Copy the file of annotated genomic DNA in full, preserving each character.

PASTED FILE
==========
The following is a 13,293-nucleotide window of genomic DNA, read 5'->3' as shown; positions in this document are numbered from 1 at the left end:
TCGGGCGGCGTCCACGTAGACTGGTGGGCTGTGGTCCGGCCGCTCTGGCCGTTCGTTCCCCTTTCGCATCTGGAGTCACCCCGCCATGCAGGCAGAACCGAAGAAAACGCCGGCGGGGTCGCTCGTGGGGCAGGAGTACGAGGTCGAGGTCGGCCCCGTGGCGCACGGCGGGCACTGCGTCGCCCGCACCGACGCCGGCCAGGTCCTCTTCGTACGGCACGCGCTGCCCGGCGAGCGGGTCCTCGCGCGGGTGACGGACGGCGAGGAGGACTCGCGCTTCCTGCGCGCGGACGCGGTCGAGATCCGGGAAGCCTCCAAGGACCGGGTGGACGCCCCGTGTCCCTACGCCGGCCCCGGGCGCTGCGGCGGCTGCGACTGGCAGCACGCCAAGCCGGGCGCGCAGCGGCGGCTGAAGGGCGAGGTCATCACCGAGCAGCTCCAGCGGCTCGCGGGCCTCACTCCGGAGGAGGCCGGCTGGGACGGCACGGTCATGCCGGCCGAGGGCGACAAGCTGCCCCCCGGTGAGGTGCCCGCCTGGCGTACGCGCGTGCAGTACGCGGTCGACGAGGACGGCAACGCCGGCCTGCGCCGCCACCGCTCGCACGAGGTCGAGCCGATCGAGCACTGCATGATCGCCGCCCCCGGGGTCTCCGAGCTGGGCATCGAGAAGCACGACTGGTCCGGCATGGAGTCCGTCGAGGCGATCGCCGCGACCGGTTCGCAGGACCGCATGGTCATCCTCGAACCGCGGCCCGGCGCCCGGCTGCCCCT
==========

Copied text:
The following is a 13,293-nucleotide window of genomic DNA, read 5'->3' as shown; positions in this document are numbered from 1 at the left end:
TCGGGCGGCGTCCACGTAGACTGGTGGGCTGTGGTCCGGCCGCTCTGGCCGTTCGTTCCCCTTTCGCATCTGGAGTCACCCCGCCATGCAGGCAGAACCGAAGAAAACGCCGGCGGGGTCGCTCGTGGGGCAGGAGTACGAGGTCGAGGTCGGCCCCGTGGCGCACGGCGGGCACTGCGTCGCCCGCACCGACGCCGGCCAGGTCCTCTTCGTACGGCACGCGCTGCCCGGCGAGCGGGTCCTCGCGCGGGTGACGGACGGCGAGGAGGACTCGCGCTTCCTGCGCGCGGACGCGGTCGAGATCCGGGAAGCCTCCAAGGACCGGGTGGACGCCCCGTGTCCCTACGCCGGCCCCGGGCGCTGCGGCGGCTGCGACTGGCAGCACGCCAAGCCGGGCGCGCAGCGGCGGCTGAAGGGCGAGGTCATCACCGAGCAGCTCCAGCGGCTCGCGGGCCTCACTCCGGAGGAGGCCGGCTGGGACGGCACGGTCATGCCGGCCGAGGGCGACAAGCTGCCCCCCGGTGAGGTGCCCGCCTGGCGTACGCGCGTGCAGTACGCGGTCGACGAGGACGGCAACGCCGGCCTGCGCCGCCACCGCTCGCACGAGGTCGAGCCGATCGAGCACTGCATGATCGCCGCCCCCGGGGTCTCCGAGCTGGGCATCGAGAAGCACGACTGGTCCGGCATGGAGTCCGTCGAGGCGATCGCCGCGACCGGTTCGCAGGACCGCATGGTCATCCTCGAACCGCGGCCCGGCGCCCGGCTGCCCCT